If you’ve been contemplating the sale of your insurance agency, the potential for a recession – even a mild one – along with the added risk of a softening insurance market impacting revenue growth, might make you think twice about selling. Yet buyers are still actively looking for opportunities. In this article, we’ll look at what buyers might be looking for when considering your firm.

Strategic acquirers want to fill in gaps, and build scale

Large national brokerage firms have remained active acquirers throughout 2022 despite a challenging economic environment. Often called strategic buyers, these big national firms are looking to fill geographical holes in desirable markets or add scale in places where adding topline revenue to potential back-office consolidation savings can drive increased margin.

National firms may also be looking at specific expertise your firm may have. Firms with an established specialty program, and wholesalers, have been a focus of big national and international brokerage firms looking to add to their capabilities.

Cultural fit is always another concern for buyers. Mix of business, compensation structure, and expense philosophy will be looked at closely to see how your firm matches up with the buyers’. Your firm will be more valuable and attractive to a buyer executing on its strategy if your firm is a cultural fit and can integrate smoothly with little disruption into the new acquirer’s business.

Private Equity looks for acquisitions that add value

Buyers from private equity (PE) firms, often called financial buyers, are looking to add value to their portfolios. PE firms in general will be less concerned about markets and expense synergies than revenue and profit growth. A PE firm that buys your agency may also be less interested in making significant changes in order to minimize disruption to clients and maximize retention of key producers and staff.

PE firms will be most interested in agencies that have an effective management team in place who will remain with the firm post acquisition. PE owners can then stay focused on financial performance and growth.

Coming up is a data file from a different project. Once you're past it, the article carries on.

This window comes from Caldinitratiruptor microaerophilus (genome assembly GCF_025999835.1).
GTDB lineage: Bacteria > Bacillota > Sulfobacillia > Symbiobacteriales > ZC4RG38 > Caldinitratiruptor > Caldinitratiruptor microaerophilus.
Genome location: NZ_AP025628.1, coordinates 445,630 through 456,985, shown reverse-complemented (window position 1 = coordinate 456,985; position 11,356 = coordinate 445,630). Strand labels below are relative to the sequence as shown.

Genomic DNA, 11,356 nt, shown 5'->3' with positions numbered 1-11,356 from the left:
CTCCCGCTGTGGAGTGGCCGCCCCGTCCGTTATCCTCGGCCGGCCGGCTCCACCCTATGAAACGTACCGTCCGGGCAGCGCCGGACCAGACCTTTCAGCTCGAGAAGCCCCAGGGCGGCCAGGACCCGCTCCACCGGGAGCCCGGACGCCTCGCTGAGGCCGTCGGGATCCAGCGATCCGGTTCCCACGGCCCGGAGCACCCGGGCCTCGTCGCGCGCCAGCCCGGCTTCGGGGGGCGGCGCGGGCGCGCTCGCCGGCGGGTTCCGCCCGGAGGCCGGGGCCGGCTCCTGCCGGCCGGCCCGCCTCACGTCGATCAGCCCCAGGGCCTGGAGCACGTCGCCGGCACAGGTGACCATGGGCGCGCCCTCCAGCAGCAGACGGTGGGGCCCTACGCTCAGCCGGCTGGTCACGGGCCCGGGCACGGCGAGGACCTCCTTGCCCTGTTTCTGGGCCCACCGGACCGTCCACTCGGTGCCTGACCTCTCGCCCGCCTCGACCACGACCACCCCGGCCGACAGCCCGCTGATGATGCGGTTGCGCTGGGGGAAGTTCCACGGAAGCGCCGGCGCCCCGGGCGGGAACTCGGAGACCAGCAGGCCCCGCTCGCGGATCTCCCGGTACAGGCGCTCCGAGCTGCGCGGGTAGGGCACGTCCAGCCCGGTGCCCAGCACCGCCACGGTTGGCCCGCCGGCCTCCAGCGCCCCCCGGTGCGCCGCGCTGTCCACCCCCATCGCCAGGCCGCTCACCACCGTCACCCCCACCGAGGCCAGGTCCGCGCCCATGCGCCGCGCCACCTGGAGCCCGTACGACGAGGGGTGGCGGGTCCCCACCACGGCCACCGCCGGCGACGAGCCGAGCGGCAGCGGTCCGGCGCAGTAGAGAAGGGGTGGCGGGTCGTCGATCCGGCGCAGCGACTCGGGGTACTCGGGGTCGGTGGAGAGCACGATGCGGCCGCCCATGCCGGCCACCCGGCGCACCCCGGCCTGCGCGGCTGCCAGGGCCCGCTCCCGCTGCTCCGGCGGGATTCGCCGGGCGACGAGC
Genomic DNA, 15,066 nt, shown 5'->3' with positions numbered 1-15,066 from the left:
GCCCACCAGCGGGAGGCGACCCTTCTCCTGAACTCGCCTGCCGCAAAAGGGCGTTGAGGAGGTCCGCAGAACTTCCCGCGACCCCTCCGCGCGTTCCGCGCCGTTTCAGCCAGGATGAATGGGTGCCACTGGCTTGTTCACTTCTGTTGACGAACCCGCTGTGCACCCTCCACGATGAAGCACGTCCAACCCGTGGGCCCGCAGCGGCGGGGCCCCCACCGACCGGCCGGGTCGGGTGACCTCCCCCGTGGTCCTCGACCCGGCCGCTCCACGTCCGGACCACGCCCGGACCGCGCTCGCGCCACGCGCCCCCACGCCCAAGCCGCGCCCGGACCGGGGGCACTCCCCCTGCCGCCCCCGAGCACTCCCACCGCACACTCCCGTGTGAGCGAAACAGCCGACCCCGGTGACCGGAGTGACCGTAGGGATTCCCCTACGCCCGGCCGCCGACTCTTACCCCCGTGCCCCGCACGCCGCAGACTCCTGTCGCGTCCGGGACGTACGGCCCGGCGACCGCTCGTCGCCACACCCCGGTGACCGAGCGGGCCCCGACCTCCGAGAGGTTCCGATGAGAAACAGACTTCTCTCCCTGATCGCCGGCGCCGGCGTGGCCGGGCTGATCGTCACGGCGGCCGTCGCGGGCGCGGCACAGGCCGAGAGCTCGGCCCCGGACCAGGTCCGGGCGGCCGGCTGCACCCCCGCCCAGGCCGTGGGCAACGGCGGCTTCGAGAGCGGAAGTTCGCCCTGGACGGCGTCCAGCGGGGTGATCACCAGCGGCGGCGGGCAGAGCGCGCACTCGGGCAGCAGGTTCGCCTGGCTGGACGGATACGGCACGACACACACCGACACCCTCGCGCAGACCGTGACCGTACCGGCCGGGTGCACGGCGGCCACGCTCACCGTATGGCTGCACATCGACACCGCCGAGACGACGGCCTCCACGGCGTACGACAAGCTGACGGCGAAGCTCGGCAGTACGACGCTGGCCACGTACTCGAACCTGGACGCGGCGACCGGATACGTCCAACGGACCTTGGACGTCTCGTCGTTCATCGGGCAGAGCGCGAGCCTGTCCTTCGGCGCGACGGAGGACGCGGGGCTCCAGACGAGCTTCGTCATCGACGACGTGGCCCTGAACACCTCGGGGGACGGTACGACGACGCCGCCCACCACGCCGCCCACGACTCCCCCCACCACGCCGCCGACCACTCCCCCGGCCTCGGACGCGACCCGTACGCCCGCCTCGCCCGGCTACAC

Like brokerage firms, PE firms are focused on bigger firms that can make a bigger impact on their financials. The bigger your firm, the more likely you’ll be in attracting the attention of PE firms looking to expand their presence in the property & casualty (P&C) space.

Selling to employees

Several agency owners have successfully sold to their employees using an Employee Stock Ownership Plan (ESOP) structure or other method. Owners who want to sell all or a portion of his or her firm and remain active with the agency following a sale might want to consider an ESOP. Larger firms with strong successor management, consistent free cash flows, and steady performance are likely candidates for an ESOP as well.

ESOPs can be a flexible and creative tool to increase employee retention and productivity, keeping key producers and employees engaged while the firm continues to grow. Selling to an ESOP also wields owners fair market value for their company in addition to providing potential tax advantages and other benefits for both sellers and the business moving forward.

Sale of a minority interest may also be an option

The number of private equity investors interested in making minority investments in firms that have a strong financial performance has grown in recent years. This option can provide owners with access to needed equity capital for growth without giving up total control.

Minority investors may want board representation, and input on key decisions, but a minority investor may provide the capital to grow your business to help maximize value in a later sale. Some PE firms doing minority investments are less interested in maximizing their return through a third-party sale in the future than they are in strong stable earnings distributions. As such, selling a minority interest to the right buyer may provide valuable, patient equity capital to help grow your business to the next level.

If you’re considering a sale

Many different motivations can come into play when deciding to sell your company and determining the best exit strategy can be a complex and stressful challenge. At ButcherJoseph, we help owners work through the process and ensure they understand the full range of options available.

Before starting an engagement, we provide prospective clients with a complimentary feasibility analysis. This free service helps sellers learn more about the structure and the results for shareholders as well as the potential outcome for management and employees if an owner were to sell their business to private equity, a strategic buyer, or into an ESOP structure. As owners weigh their options, this complimentary analysis will help them and their team see the benefits associated with each transaction type, as well as our insights into current market dynamics.